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Telehealth and Access to Healthcare during COVID-19 and Beyond

Updated: Dec 6, 2022

Telehealth and Access to Care

How telehealth has impacted health care delivery today

The popularity of telehealth has vastly increased since the beginning of the COVID-19 pandemic. Telehealth can take on many forms, including phone calls from medical team members, video conferences, mobile health applications, and online discussion groups, to name a few. This healthcare delivery mode has been impactful in rural areas where immediate access to medical personnel may be more complicated than those living in larger cities. COVID-19 brought uncertainty to mind. Therefore, a shift appeared in ways of providing telehealth that could slow the burden of the pandemic on the already-overwhelmed healthcare system. In the first quarter of 2020 alone, telehealth visits increased by 50% compared to quarter one, 2019.

What are the advantages of telehealth? What are the barriers to telehealth?

Telehealth tackles several barriers for various groups. For one, it is cost-effective, as a trip to the provider's office costs time and money. Second, telehealth has allowed for continuity of care for patients who struggle to make numerous in-person provider appointments. Third, telehealth allows for social distancing, which helped slow the spread of the virus. This was critical in the first few months of the pandemic when many hospital systems could not provide care to everyone in need of medical attention. Fourth, telehealth has allowed more triaging and screening of patients. It allowed identifying those who need to be seen by a provider and patients who may be better served by nurse visit or other healthcare personnel.

While telehealth is an excellent tool for delivering health care in specific settings, it comes with drawbacks also. For example, providers and patients who are not tech-savvy or have never used telehealth are now faced with learning a new system. Internet access is not always affordable or available for consumers. Patients living with loved ones may not always have a private space in the home to participate in a telehealth visit. Telehealth does not allow for performing in-depth physical examinations. Using electronic health information across providers of varying healthcare systems could, at times, stall the progress of providing patient care.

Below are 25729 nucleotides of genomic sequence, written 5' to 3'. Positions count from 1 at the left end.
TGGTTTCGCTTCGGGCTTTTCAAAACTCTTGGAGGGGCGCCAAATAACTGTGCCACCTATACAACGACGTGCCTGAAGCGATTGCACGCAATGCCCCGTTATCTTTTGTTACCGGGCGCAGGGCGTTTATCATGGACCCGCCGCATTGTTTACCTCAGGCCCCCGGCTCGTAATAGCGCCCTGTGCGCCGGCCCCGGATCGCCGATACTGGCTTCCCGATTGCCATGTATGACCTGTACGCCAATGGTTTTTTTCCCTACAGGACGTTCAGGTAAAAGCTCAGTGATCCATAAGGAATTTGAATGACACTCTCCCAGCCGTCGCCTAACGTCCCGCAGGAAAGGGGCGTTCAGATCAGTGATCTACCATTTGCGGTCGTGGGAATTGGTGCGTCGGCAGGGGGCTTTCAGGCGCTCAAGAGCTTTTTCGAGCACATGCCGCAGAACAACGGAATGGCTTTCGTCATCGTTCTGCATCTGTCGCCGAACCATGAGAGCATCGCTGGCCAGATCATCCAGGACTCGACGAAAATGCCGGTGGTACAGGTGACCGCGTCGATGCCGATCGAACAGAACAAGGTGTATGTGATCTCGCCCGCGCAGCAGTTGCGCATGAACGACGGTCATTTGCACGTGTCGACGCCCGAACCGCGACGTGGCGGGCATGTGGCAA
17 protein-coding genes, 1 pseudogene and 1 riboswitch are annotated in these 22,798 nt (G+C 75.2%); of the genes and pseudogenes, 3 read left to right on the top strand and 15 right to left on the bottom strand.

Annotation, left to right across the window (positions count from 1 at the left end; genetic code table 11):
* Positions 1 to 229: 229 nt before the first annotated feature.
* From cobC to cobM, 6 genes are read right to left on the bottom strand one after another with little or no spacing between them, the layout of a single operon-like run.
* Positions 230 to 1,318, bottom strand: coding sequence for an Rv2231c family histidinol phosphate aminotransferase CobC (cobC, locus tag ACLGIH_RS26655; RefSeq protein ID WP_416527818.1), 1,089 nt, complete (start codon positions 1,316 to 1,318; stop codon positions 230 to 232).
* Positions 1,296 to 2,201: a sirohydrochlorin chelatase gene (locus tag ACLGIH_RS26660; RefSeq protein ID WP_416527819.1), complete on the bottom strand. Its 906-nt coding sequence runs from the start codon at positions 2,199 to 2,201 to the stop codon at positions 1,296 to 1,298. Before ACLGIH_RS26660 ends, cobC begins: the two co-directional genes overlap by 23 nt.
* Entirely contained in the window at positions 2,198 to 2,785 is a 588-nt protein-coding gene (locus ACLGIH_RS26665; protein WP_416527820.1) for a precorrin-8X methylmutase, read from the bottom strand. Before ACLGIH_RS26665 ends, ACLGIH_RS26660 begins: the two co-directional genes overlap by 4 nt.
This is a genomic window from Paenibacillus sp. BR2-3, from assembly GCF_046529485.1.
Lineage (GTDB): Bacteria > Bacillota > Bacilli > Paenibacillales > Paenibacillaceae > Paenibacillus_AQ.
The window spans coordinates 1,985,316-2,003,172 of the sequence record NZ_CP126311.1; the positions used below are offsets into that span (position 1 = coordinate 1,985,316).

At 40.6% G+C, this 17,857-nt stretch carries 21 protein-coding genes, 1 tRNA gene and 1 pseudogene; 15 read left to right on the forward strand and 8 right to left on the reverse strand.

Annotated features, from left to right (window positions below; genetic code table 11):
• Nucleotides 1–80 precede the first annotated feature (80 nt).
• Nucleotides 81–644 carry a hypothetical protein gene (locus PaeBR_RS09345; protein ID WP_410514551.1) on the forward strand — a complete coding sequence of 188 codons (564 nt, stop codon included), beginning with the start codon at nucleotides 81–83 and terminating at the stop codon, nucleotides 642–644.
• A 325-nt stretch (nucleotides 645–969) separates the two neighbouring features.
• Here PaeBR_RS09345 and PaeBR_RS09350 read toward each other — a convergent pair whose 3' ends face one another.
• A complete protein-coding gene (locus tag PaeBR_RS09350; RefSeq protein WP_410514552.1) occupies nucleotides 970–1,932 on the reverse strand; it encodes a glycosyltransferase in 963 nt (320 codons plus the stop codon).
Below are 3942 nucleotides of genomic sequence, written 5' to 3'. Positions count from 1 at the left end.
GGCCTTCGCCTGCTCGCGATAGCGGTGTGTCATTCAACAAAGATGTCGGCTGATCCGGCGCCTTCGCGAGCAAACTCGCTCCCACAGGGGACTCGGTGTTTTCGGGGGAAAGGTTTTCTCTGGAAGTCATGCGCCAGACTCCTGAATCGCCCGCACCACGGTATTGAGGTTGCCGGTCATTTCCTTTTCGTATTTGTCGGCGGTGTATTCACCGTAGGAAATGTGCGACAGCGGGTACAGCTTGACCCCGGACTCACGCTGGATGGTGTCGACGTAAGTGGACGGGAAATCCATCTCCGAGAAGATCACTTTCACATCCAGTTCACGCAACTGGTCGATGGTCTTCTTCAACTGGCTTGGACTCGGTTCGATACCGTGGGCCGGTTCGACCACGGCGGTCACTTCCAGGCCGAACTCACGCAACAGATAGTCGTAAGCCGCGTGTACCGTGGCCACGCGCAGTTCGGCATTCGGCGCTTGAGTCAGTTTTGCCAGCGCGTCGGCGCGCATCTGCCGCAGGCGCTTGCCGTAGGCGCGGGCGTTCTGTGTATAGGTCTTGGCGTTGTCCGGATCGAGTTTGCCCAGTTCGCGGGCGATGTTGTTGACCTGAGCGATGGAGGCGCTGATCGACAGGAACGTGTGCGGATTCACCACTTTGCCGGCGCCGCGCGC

To manage some of these barriers, some providers have expanded office hours. The change allowed more options for patients to meet with the provider and for the provider to spend more time developing a comprehensive care plan based on a patient's needs.

Although telehealth was initially intended to bridge the gap between providers and those living in rural areas, the pandemic taught us this service is needed for patients across various populations. A recent study showed telehealth visits were used in several categories worldwide, including follow-up visits, training, consultations, medications, communication, and caregiver support. Some studies describe telehealth's impact on chronic disease management and emergency department visits. They are limited. However, researchers believe telehealth may be beneficial in the long run.

Telehealth beyond the pandemic

Providers and health systems will need to develop a standardized process to allow patients to transition from in-person to telehealth visits as necessary. For example, suppose the method used for telehealth requires any computer download or a specific operating system type. In that case, this should be explained in advance. Additionally, providers and health systems will need to determine how cost-effective a telehealth system is.

For example, does the use of telehealth decrease patient no-shows? Or increase medication adherence? Did the population served have access to the internet during regular business hours? How can we show patients seeing a provider by electronic means that they are getting the same or adequate care? These are essential points to consider as telehealth continues to become more routine in various settings.

Here are five factors to consider for patients and providers using telehealth.

1. Internet accessibility and a quiet location are needed for telehealth. If you are concerned about connectivity issues, consider sticking to in-person visits.

2. Charge the device you plan to use before your visit.

3. Choose a spot with plenty of light so others can see you on the call. (Also, consider the background you want to use).

4. Providers and patients alike may run behind when getting to a scheduled appointment. Allow extra time for the visit in case your visit starts early or late.

5. Patients should be offered an online “waiting room.” This may encourage patients to join a few minutes early, allowing them time to work on any connectivity issues and feel like they’re still experiencing a provider’s visit.


Bitar, H., & Alismail, S. (2021). The role of eHealth, telehealth, and telemedicine for chronic disease patients during COVID-19 pandemic: a rapid systematic review. Digital health, 7, 20552076211009396.

Dhaliwal, J. K., Hall, T. D., LaRue, J. L., Maynard, S. E., Pierre, P. E., & Bransby, K. A. (2022). Expansion of telehealth in primary care during the COVID-19 pandemic: benefits and barriers. Journal of the American Association of Nurse Practitioners, 34(2), 224-229.

Gajarawala, S. N., & Pelkowski, J. N. (2021). Telehealth benefits and barriers. The Journal for Nurse Practitioners, 17(2), 218-221.

Koonin, L. M., Hoots, B., Tsang, C. A., Leroy, Z., Farris, K., Jolly, B., ... & Harris, A. M. (2020). Trends in the use of telehealth during the emergence of the COVID-19 pandemic—United States, January–March 2020. Morbidity and Mortality Weekly Report, 69(43), 1595.

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